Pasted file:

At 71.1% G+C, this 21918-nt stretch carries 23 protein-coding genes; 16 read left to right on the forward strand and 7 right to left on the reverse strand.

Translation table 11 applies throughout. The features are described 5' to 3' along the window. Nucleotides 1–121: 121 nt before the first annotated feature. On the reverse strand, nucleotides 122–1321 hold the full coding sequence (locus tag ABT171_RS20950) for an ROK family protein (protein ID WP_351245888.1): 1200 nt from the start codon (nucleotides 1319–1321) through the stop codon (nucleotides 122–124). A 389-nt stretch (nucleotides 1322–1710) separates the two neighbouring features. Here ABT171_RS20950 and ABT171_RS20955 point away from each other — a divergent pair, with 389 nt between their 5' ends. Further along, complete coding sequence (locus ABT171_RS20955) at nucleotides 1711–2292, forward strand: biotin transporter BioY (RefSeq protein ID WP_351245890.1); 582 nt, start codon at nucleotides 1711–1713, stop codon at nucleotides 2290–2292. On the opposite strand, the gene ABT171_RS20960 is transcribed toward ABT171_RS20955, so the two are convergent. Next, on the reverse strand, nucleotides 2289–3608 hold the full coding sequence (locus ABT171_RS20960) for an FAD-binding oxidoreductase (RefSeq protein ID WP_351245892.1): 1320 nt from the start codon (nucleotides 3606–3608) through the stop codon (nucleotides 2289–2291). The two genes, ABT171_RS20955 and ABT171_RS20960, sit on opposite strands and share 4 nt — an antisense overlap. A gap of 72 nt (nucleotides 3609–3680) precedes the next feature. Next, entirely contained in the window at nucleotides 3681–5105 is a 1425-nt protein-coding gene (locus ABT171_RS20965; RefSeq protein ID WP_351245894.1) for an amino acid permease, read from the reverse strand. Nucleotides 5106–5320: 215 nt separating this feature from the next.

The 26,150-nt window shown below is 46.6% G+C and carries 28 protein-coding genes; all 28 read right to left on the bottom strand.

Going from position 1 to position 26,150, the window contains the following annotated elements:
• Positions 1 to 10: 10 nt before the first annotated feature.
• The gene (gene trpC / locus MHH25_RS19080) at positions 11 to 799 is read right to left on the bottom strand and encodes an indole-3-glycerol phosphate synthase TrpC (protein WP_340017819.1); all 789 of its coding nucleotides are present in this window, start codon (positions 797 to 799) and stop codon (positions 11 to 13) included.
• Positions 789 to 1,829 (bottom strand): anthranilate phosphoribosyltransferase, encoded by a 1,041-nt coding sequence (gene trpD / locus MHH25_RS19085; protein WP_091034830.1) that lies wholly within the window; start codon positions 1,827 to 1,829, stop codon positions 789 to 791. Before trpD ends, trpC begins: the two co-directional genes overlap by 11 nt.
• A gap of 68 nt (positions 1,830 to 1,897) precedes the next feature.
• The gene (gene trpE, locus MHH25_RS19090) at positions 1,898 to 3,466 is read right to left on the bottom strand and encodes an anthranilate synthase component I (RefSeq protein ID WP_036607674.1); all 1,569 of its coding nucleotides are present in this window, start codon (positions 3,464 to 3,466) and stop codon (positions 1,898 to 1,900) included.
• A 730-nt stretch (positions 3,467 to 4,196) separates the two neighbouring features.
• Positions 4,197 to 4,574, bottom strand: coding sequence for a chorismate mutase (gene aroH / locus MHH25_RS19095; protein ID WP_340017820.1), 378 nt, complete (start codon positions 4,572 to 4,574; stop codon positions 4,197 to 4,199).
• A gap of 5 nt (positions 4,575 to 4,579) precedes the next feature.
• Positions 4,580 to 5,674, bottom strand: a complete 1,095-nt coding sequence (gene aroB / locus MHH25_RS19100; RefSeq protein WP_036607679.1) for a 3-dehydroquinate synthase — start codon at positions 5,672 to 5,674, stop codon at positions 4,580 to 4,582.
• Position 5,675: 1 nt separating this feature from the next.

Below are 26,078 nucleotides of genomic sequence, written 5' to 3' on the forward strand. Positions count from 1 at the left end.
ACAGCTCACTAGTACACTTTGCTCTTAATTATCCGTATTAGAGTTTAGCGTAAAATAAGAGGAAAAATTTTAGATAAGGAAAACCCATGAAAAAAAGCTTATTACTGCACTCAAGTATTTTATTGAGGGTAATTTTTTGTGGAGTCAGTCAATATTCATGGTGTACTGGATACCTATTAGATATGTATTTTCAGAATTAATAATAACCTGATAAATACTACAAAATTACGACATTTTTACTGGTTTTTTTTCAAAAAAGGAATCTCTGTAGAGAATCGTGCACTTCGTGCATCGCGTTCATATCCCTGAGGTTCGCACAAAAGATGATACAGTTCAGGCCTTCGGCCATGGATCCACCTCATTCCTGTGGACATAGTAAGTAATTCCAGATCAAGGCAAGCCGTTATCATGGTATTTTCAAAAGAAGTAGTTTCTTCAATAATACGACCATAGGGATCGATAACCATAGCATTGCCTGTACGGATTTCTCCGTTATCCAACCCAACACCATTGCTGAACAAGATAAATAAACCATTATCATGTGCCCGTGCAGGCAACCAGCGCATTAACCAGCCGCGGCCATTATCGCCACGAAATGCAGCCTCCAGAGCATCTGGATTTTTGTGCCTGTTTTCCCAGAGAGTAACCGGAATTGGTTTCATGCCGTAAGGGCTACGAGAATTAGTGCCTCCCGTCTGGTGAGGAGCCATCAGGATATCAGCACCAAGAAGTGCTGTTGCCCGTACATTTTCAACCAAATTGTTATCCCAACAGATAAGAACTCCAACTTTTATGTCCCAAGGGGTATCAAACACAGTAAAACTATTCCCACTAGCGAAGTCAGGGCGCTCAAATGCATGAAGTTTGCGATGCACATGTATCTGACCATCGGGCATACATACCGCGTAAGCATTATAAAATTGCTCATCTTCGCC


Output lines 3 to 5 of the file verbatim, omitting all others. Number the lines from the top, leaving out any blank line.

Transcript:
The 26,150-nt window shown below is 46.6% G+C and carries 28 protein-coding genes; all 28 read right to left on the bottom strand.

Going from position 1 to position 26,150, the window contains the following annotated elements:
• Positions 1 to 10: 10 nt before the first annotated feature.